EU Foreign Policy (CFSP)

An important responsibility of the Austrian Foreign and European Policy is to contribute to and to implement the so-called Common Foreign and Security Policy (CFSP). It is the political pillar of the external action of the EU. The EU accession process (preceding the entry of new Member States into the EU) , the European Neighbourhood policy, External Trade, Development Cooperation and Humanitarian Aid are also part of EU foreign policy.

Within the framework of CFSP, the EU Member States cooperate on an intergovernmental basis, i.e. they agree on common positions by unanimity. Since the entry into force of the Maastricht Treaty on 1 November 1993, the EU as such may act on the international stage and elaborate the EU position on armed conflicts, human rights issues or other matters in coherence with EU basic principles and common values which it is obliged to uphold.

To achieve greater efficiency and visibility of EU foreign policy, it was decided upon the creation of the position of High Representative for CFSP in the Amsterdam Treaty. This position was filled by Javier Solana between 18 October 1999 and 1 December 2009. The CFSP provisions were revised in the Treaty of Nice which entered into force on 1 February 2003. The Treaty of Nice extended the number of areas within CFSP where  decisions by majority are possible. In addition, the Political and Security Committee was created. It normally meets twice per week to make decisions on CFSP issues and to monitor the implementation of operations and missions within the framework of the Common Security and Defence Policy (CSDP).

The Treaty of Lisbon (in force since 1 December 2009) brought significant reforms to CFSP structures (cf. Title V, Articles 21-46 of the Treaty on European Union). It introduced the European External Action Service (EEAS) as a new European Union institution which is headed by the High Representative of the Union for Foreign Affairs and Security Policy. In order to ensure a maximum of coherence in the European Union’s external action the High Representative is also Commissioner for External Action and Vice-President of the Commission, coordinating the CFSP and external relations of the Commission. Since November 2009, Baroness Catherine Ashton  holds the position of the High Representative of the Union for Foreign Affairs and Security Policy. Her term of office will expire in October 2014.

The High Representative chairs the Foreign Affairs Council which is comprised of the foreign ministers of the EU Member States and which normally meets at least once per month. The Council is the central decision-making body for CFSP and CSDP. 

There are several CFSP instruments which are regularly applied:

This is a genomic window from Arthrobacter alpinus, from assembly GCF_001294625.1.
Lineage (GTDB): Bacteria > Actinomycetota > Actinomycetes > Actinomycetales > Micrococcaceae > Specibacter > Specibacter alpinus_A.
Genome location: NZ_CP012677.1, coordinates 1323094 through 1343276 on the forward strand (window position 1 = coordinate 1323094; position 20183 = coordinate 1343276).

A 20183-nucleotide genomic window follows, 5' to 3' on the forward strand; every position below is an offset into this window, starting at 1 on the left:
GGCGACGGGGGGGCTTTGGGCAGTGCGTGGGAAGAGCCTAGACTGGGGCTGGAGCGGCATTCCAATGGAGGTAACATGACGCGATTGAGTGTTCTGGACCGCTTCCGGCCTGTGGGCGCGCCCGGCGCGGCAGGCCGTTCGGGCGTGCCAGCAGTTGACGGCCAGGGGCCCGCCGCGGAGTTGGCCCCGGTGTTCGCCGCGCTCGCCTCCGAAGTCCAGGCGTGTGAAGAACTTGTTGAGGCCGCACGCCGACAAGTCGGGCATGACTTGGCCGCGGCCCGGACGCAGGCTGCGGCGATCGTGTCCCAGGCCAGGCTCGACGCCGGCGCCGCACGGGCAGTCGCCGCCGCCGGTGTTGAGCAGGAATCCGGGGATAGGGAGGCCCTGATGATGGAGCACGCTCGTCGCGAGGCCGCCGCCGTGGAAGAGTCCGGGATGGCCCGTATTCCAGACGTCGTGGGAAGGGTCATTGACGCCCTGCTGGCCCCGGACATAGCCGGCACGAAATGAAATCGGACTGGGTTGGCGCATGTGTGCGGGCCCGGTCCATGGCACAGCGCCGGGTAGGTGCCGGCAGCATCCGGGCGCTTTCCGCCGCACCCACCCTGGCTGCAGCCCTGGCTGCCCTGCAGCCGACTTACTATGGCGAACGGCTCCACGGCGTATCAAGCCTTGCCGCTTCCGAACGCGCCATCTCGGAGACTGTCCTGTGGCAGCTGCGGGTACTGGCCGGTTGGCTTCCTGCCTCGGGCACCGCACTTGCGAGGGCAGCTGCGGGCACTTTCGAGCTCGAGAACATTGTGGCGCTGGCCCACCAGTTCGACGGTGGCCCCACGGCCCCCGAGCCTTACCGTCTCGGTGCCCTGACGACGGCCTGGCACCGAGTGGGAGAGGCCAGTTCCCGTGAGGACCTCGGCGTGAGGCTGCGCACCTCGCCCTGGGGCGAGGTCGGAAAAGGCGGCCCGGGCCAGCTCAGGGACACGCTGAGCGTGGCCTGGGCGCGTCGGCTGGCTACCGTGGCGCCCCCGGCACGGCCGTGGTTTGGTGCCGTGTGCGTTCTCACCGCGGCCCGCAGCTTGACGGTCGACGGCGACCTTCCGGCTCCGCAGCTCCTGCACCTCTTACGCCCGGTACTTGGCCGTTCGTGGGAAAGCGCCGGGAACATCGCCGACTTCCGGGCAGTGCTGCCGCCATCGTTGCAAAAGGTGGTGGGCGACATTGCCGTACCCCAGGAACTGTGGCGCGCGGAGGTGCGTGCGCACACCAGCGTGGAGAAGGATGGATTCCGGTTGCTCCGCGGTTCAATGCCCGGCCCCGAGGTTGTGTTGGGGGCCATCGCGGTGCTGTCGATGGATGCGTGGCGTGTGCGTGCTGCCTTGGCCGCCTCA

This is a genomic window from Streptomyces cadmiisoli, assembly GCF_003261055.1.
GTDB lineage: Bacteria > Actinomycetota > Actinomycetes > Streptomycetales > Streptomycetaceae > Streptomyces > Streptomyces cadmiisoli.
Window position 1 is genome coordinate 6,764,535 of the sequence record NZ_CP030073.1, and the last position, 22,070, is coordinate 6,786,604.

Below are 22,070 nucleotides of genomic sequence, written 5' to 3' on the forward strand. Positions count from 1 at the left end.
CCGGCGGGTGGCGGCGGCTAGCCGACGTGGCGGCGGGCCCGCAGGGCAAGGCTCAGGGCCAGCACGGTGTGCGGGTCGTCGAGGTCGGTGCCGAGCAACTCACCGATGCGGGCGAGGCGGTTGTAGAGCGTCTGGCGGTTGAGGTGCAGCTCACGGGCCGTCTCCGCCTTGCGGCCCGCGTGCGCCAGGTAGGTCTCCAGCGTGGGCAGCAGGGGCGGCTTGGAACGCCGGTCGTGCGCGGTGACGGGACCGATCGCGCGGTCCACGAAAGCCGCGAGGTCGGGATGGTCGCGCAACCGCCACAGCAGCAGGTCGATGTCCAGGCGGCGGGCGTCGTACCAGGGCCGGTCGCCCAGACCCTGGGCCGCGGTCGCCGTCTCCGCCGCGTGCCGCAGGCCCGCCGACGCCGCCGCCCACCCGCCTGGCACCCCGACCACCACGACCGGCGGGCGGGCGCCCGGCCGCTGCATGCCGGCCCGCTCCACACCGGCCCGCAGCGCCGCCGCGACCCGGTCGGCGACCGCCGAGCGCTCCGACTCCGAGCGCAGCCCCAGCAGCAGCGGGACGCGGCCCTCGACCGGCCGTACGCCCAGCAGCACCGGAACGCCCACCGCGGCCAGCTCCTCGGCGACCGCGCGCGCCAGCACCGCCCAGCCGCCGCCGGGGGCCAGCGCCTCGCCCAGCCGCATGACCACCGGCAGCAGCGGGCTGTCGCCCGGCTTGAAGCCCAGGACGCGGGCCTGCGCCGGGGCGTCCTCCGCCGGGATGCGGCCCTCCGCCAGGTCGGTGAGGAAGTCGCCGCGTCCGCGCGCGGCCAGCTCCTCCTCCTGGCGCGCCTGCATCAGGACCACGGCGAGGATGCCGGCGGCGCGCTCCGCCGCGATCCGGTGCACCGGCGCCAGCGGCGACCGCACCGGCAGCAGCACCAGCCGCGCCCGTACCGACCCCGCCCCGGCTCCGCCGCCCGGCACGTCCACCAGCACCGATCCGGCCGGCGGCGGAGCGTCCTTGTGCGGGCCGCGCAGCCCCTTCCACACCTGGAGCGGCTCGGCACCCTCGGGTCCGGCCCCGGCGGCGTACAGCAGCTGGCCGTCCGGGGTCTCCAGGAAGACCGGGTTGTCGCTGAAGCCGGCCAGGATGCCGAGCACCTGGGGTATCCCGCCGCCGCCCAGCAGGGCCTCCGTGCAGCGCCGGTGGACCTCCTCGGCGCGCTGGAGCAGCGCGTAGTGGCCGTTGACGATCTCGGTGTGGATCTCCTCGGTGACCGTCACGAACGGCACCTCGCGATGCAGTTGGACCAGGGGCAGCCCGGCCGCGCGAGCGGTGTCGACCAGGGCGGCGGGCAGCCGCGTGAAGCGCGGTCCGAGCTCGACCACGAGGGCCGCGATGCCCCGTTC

As the member states’ supreme decision-making body, the European Council also determines strategic objectives and general guidelines for CFSP (cf. Article 26 of the Treaty on European Union). The European Council’s decisions are not legally, but “politically” binding the EU Member States. Implementation is the responsibility of the Foreign Affairs Council.

The Foreign Affairs Council adopts legal acts in the form of Decisions of the Council, which establish actions to be undertaken by the EU (e.g. CSDP operations and missions) as well as positions to be adopted by the EU (e.g. imposing restrictive measures on a particular country). (cf. Article 25 of the Treaty on European Union)

In pursuit of its political objectives, the EU makes use of restrictive measures (sanctions), which the Council imposes principally on representatives of Third States’ governments but also on state enterprises and other legal and natural persons. A distinction is drawn here between sanctions which the EU adopts “autonomously” and those which it is obliged to adopt on the basis of a UN Security Council resolution.

The conclusions on CFSP of meetings of the Foreign Affairs Councils and the European Council, finalised following intensive consultations of EU Member States and EEAS, are a key political instrument.

Also of political importance is the possibility of making EU statements and undertaking demarches to government representatives in non-member countries. 

Political dialogue with non-member states (and groups of states or organizations) has developed into an important and frequently used instrument. The institutional framework for political dialogue is established in agreements (e.g. association, partnership or cooperation agreements), joint declarations or exchanges of letters. At the Heads of State and Government level, the EU is represented by the President of the European Council; at foreign ministers level, the High Representative takes on that role.

Another CFSP instrument are EU Special Representatives (EUSR).There are , currently , for instance, EUSRs for Human Rights, Bosnia and Herzegovina or the African Union.